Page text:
By Joshua Odhiambo Nyamori.
On 28th December 2013, in my daily dawn reading session as I continued to read R.H. Raila Odinga’s ‘Flames of Freedom’, I thought of looking for Prof. William R. Ochieng’ to share some of the interesting aspects of the autobiography and to get his perspectives as a historian on some of these issues. Little did I know that the sun that rose that the morning would not set with Prof. William R. Ochieng’ still breathing.
I send my heartfelt condolence to Mrs. Ochieng, his son Edward and the daughters Yvonne-Khamati and Diana. I pray that God gives them strength, solace and fortitude to walk through this disaster and still be able to pick the pieces and move on. Having lost a father, I can imagine the level of pain that the family is currently going through.
I got to know the late Professor when I joined Maseno University as a first year student in early 1997, in a lot that should have joined in 1996. My first encounter with the professor was when he addressed us as freshers during our inauguration into the University College, him being the then Principal. He gave a candid talk on the socio-economic and political dynamics of Kenya and Africa as part of a world going through the then new globalization dynamics, urging us as new students to “think global but act local”. He encouraged us that although we were joining a small and still emerging University, Maseno was being developed to be a critical player in research and dissemination of knowledge and innovation in Kenya and the region.
But as usual with students then, the point that we took home was his controversial political statement, when he declared at the end of his address, ” I am happily in KANU. You are free to join any political party of choice, but please keep your political party’s politics out of Maseno University College.” We joined university at a particularly constitutional and political moment, with the rallying call throughout the country being “no reforms, no elections”. Prof. Ochieng’s statement, coupled by his publicly known closeness to President Moi was therefore unacceptable to our fresh minds, still idealistic and naive to the core.
Soon we were to hear several version from older students about this rarely seen Professor. He was depicted to us as a KANU leaning tyrant who brooks no reasoning from students and would not hesitate to expel us incase of any activism. Indeed there were incidents that scared the hell out of us.
In our first year first semester, demonstrations against the killing of a UoN student leader, Solomon Muruli, led to the suspension of “ring-leaders”, one of them being a bright and courageous 3rd Year orator, Collins Harrison Odhiambo. We had been told of the suspension of the radical student leader Ndolo Asasa (who I later met, became friends with and worked with in the civil society) just before we joined, and many others before him. All over the campus, students talked in low tones fearing the secrete “student police” who would allegedly gather information on “dissident” activities in the halls of residents, lecture halls and beer dens. A number of students were then summoned to to the disciplinary committee, on trumped up charges by the security department that we nick-named the ‘Gestapo’. Rarely would they escape warnings and suspensions.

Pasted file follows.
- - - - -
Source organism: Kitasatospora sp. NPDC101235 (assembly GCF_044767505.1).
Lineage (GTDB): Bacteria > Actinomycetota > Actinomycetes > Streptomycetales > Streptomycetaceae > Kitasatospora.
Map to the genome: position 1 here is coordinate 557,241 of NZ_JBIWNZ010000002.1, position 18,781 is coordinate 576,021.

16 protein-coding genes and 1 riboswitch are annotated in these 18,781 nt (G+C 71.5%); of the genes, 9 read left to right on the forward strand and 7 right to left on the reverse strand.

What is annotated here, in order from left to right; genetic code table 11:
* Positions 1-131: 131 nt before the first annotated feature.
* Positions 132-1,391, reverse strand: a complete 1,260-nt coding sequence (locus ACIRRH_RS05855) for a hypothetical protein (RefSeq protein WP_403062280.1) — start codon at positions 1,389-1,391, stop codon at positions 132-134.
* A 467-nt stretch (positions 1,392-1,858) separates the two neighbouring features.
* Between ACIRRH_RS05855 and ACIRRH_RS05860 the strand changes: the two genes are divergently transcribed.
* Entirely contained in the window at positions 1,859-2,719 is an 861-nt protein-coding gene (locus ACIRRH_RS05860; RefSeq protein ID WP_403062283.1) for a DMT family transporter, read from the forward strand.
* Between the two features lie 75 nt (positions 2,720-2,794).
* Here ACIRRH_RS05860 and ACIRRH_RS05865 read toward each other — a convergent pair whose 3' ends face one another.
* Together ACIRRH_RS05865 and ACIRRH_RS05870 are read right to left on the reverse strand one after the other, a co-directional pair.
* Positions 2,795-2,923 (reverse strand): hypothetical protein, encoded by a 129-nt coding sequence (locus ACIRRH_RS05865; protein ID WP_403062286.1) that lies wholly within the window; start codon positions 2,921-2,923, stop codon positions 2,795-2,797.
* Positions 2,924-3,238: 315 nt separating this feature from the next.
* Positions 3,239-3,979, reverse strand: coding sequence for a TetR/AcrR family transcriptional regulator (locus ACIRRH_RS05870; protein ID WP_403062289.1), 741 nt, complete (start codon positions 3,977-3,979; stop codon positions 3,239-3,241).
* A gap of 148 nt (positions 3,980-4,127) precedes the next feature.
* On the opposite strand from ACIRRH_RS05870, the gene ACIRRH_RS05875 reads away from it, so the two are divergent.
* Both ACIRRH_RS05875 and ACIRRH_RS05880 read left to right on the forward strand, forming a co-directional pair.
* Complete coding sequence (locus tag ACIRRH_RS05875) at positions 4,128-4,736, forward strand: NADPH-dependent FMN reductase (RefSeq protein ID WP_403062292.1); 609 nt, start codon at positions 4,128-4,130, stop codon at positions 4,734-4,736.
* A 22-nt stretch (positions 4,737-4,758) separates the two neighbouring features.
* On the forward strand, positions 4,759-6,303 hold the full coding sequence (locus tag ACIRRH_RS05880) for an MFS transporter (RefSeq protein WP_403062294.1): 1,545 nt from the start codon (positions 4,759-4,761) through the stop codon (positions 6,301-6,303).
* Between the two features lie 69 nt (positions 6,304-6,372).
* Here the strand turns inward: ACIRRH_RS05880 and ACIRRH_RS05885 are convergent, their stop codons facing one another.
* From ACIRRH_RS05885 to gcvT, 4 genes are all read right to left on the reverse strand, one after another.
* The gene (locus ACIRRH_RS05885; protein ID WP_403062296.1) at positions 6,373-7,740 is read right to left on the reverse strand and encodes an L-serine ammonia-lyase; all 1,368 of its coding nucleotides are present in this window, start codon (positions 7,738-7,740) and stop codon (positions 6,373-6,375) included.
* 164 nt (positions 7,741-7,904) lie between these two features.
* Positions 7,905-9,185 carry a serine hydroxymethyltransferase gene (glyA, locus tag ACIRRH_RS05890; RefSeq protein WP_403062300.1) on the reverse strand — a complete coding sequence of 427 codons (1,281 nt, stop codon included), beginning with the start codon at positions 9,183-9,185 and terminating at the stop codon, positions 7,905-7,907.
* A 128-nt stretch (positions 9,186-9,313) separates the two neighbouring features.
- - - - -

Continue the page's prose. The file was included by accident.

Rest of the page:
Then in the second semester of our first year of study, we went through baptism of fire. What began as a rumour amongst third year Bachelors of Education students that the University had unprocedurally deducted part of their teaching practice upkeep allowance from Higher Education Loans Board (HELB) turned into three days of lecture boycotts and then an all out riots when other students joined in comradeship of protest. Prof. WR Ochieng’ sent out a circular which explained that the “sweet swirling rumours” were unfounded and warned that, “if you do not resume classes by end of the day today, our fourth year students will not graduate with fourth year students in other universities.” Students ignored this and pressed on with riots.
On hindsight, I realize that the so called deduction was just a spark in a students body that was undergoing stress related to CATs, impending exams, brokenness, lack of sufficient recreation and lack of space for airing dissenting opinion. Further, my lot – the first years – who forcefully took over the initially peaceful protest by third year students, were riot happy, our ideals on the power of comradeship not having been tempered with by suspension or expulsion of any of our year mates. To date, I have not received evidence that rumours of the alleged unprocedural deductions were factual.
When we stormed the university administration block, Prof. Ochieng came out in his character. He dismissed the students demands, quoting a faxed letter from Prof. Chacha Nyagoti Chacha of HELB that the students’ claims were baseless. He went on to tell us that “I cannot discuss anything with you. You are like my grand children. I taught fathers of some of you…..you behave badly like monkeys in the amphitheater….before I can sit down with you to discuss anything, you will have to pay for my fences, trees and other property that you have destroyed.” Some students had vandalized university property and the whole crowd of almost 3000 was carrying twigs from the university trees and live fence.